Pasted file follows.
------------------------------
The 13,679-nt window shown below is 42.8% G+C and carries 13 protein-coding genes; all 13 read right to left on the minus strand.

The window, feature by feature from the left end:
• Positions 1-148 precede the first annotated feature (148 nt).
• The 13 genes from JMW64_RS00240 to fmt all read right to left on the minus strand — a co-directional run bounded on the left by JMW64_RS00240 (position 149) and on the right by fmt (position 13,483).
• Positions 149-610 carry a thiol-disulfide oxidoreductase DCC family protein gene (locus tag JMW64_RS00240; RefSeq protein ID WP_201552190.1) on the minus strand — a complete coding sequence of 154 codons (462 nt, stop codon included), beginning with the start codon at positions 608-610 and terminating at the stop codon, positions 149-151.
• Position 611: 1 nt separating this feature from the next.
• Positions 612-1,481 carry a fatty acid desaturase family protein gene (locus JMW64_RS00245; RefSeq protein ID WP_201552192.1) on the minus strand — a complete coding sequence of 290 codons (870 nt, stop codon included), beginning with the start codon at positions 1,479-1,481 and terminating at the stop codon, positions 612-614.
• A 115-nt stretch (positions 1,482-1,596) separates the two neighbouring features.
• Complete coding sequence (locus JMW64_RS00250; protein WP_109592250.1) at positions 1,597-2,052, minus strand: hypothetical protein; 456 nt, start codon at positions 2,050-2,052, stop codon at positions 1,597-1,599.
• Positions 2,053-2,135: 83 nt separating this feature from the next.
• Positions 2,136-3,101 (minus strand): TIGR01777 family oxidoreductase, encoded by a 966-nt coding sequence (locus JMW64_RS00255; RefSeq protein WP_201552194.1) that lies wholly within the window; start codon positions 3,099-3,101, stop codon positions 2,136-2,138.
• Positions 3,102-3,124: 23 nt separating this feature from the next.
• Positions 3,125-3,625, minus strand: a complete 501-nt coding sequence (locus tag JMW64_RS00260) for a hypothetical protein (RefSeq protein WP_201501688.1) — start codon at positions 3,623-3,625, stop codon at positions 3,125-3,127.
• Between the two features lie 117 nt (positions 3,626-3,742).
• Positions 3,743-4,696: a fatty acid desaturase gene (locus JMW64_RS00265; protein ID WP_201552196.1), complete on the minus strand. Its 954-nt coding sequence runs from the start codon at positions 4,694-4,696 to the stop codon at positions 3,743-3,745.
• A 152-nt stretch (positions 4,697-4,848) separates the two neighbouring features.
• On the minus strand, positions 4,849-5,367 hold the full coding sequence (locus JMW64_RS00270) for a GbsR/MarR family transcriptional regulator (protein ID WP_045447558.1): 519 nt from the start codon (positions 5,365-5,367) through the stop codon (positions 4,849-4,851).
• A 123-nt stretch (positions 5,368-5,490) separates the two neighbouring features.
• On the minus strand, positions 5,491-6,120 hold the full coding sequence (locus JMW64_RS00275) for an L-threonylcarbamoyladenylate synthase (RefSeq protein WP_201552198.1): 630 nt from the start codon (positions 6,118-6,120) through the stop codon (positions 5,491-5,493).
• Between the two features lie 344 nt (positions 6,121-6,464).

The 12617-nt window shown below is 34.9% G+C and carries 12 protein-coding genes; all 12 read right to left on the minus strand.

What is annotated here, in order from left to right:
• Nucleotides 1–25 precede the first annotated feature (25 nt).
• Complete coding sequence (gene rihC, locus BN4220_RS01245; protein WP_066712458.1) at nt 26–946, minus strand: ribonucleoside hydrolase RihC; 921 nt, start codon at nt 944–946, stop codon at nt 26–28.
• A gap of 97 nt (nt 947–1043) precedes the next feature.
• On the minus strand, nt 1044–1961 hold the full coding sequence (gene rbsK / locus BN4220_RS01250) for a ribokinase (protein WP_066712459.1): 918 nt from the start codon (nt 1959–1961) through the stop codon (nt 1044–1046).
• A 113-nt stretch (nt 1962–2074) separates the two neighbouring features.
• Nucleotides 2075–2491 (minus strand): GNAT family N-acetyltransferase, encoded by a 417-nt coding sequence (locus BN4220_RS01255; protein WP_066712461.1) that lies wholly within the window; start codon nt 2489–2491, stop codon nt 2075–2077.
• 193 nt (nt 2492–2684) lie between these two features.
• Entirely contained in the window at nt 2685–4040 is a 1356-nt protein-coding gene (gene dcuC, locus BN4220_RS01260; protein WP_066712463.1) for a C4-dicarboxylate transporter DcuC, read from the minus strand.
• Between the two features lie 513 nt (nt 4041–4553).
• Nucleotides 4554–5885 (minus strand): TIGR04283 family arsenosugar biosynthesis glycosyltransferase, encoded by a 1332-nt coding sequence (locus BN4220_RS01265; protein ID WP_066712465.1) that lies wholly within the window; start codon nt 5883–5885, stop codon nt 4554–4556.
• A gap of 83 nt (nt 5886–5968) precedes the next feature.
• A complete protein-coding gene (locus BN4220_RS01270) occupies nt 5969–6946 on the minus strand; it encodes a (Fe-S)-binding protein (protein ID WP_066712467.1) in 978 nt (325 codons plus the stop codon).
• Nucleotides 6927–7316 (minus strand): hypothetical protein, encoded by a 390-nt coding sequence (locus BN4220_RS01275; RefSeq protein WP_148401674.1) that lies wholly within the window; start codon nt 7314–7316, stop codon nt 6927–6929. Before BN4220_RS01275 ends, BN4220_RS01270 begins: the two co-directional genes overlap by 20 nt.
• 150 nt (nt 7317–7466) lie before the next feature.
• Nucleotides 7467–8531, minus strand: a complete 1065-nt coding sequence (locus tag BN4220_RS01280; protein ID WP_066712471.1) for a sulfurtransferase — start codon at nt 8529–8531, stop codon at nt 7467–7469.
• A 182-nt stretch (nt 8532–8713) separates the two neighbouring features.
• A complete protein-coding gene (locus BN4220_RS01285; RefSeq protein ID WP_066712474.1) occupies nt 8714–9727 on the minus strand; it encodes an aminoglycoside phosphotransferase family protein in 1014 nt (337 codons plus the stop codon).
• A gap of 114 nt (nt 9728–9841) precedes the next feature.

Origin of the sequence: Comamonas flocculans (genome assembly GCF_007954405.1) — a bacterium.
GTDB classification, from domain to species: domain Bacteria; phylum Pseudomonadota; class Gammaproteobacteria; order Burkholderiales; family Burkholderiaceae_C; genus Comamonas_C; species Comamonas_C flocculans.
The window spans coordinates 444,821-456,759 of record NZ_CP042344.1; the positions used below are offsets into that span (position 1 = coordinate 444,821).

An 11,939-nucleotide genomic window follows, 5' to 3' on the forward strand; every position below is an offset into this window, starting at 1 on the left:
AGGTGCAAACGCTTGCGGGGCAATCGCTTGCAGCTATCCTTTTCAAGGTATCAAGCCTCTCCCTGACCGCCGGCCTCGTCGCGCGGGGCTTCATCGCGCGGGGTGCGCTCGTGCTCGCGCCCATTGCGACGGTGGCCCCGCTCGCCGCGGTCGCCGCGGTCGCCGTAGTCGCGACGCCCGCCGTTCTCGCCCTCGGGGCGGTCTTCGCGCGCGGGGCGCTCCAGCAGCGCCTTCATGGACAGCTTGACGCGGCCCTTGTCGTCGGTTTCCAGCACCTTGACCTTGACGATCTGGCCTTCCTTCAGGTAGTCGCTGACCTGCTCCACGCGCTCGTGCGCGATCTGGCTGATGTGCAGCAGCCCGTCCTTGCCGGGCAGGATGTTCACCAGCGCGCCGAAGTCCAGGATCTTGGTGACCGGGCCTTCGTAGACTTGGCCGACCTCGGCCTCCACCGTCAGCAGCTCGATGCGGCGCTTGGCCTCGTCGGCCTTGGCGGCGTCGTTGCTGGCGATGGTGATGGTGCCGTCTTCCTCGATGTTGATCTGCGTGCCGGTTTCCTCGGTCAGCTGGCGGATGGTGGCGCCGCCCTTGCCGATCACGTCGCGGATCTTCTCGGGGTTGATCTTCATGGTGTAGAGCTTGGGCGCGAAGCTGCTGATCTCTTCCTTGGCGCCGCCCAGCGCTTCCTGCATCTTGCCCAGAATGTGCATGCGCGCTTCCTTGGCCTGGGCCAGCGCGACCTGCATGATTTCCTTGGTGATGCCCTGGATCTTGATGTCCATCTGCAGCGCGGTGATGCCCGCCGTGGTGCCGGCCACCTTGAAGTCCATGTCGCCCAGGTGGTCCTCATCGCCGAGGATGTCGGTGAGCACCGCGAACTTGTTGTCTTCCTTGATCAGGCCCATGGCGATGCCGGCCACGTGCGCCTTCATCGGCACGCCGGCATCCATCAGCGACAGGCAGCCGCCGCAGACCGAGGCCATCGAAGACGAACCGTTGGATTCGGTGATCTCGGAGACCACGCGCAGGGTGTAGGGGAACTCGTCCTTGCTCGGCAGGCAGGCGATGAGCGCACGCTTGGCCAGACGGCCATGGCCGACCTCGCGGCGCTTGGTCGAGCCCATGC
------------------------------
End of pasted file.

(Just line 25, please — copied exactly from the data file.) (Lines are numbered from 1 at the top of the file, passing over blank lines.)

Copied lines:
• A gap of 97 nt (nt 947–1043) precedes the next feature.